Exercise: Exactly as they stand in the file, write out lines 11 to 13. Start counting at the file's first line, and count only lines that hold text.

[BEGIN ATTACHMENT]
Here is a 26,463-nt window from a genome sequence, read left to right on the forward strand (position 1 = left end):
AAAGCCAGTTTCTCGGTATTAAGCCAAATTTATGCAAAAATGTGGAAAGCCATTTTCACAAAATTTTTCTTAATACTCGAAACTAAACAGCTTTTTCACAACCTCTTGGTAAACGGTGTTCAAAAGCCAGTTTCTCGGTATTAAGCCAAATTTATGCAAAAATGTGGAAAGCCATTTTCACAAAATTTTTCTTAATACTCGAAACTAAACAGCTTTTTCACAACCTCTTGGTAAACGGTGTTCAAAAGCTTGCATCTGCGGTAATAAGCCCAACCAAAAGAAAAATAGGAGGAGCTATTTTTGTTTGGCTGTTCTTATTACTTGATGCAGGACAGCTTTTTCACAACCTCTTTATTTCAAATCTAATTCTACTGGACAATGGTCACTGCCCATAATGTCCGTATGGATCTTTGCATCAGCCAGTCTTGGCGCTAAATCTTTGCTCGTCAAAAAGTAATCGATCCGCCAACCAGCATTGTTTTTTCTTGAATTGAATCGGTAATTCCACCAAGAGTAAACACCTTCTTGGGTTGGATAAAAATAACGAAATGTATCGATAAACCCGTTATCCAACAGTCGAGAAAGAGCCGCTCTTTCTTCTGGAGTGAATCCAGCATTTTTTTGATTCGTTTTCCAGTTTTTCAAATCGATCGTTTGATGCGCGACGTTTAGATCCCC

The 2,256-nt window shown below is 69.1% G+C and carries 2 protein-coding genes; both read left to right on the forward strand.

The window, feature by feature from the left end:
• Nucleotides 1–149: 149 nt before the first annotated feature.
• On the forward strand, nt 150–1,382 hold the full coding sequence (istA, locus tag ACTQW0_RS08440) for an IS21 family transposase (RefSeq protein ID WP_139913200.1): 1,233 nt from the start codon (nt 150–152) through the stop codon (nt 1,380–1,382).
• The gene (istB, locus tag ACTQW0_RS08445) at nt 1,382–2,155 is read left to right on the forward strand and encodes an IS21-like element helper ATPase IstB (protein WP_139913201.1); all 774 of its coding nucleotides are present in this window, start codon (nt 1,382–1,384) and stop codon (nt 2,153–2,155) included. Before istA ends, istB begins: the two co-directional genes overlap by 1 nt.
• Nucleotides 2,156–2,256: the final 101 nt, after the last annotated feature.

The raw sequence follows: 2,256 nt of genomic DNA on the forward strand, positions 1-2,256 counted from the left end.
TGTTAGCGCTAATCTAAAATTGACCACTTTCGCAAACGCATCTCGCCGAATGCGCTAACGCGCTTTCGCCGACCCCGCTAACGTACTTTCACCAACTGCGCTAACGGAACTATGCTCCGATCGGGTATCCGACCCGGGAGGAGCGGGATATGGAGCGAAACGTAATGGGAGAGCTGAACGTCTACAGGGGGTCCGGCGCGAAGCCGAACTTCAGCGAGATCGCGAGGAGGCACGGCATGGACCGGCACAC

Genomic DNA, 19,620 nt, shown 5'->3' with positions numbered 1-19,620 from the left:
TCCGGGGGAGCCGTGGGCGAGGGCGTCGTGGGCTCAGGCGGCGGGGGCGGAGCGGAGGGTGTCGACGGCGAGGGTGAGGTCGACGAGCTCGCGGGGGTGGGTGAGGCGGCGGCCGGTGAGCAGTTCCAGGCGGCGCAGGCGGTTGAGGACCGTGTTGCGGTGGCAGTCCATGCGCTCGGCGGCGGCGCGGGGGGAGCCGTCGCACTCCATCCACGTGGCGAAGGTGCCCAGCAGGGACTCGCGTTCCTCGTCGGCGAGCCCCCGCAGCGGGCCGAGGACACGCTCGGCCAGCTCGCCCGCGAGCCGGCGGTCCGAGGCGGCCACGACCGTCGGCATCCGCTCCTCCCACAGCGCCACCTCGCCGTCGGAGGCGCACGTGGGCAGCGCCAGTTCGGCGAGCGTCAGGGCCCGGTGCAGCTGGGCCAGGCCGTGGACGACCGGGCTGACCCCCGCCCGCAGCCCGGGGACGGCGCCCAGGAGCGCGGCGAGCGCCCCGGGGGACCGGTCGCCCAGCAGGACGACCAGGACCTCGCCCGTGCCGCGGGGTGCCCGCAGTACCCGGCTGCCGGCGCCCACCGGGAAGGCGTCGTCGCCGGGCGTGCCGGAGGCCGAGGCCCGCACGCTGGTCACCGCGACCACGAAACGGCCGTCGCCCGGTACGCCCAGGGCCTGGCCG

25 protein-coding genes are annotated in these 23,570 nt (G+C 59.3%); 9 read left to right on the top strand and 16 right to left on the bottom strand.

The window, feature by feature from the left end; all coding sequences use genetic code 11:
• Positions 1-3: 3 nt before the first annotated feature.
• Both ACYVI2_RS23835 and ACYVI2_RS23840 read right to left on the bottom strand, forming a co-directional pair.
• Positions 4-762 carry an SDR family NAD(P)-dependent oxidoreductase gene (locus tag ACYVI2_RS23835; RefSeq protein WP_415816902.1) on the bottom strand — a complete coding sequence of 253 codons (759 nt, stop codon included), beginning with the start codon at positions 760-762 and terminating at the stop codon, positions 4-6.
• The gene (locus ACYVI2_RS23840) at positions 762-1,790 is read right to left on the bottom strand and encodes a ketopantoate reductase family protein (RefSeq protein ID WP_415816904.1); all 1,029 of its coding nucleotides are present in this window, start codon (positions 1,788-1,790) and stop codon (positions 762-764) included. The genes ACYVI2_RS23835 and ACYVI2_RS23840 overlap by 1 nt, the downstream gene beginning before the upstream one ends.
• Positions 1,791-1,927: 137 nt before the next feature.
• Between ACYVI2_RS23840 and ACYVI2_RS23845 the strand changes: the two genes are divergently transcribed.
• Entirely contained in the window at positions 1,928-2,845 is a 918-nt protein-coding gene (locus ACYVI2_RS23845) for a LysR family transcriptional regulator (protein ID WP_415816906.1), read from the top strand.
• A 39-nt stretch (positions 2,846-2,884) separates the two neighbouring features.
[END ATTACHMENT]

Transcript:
Genomic DNA, 19,620 nt, shown 5'->3' with positions numbered 1-19,620 from the left:
TCCGGGGGAGCCGTGGGCGAGGGCGTCGTGGGCTCAGGCGGCGGGGGCGGAGCGGAGGGTGTCGACGGCGAGGGTGAGGTCGACGAGCTCGCGGGGGTGGGTGAGGCGGCGGCCGGTGAGCAGTTCCAGGCGGCGCAGGCGGTTGAGGACCGTGTTGCGGTGGCAGTCCATGCGCTCGGCGGCGGCGCGGGGGGAGCCGTCGCACTCCATCCACGTGGCGAAGGTGCCCAGCAGGGACTCGCGTTCCTCGTCGGCGAGCCCCCGCAGCGGGCCGAGGACACGCTCGGCCAGCTCGCCCGCGAGCCGGCGGTCCGAGGCGGCCACGACCGTCGGCATCCGCTCCTCCCACAGCGCCACCTCGCCGTCGGAGGCGCACGTGGGCAGCGCCAGTTCGGCGAGCGTCAGGGCCCGGTGCAGCTGGGCCAGGCCGTGGACGACCGGGCTGACCCCCGCCCGCAGCCCGGGGACGGCGCCCAGGAGCGCGGCGAGCGCCCCGGGGGACCGGTCGCCCAGCAGGACGACCAGGACCTCGCCCGTGCCGCGGGGTGCCCGCAGTACCCGGCTGCCGGCGCCCACCGGGAAGGCGTCGTCGCCGGGCGTGCCGGAGGCCGAGGCCCGCACGCTGGTCACCGCGACCACGAAACGGCCGTCGCCCGGTACGCCCAGGGCCTGGCCG

25 protein-coding genes are annotated in these 23,570 nt (G+C 59.3%); 9 read left to right on the top strand and 16 right to left on the bottom strand.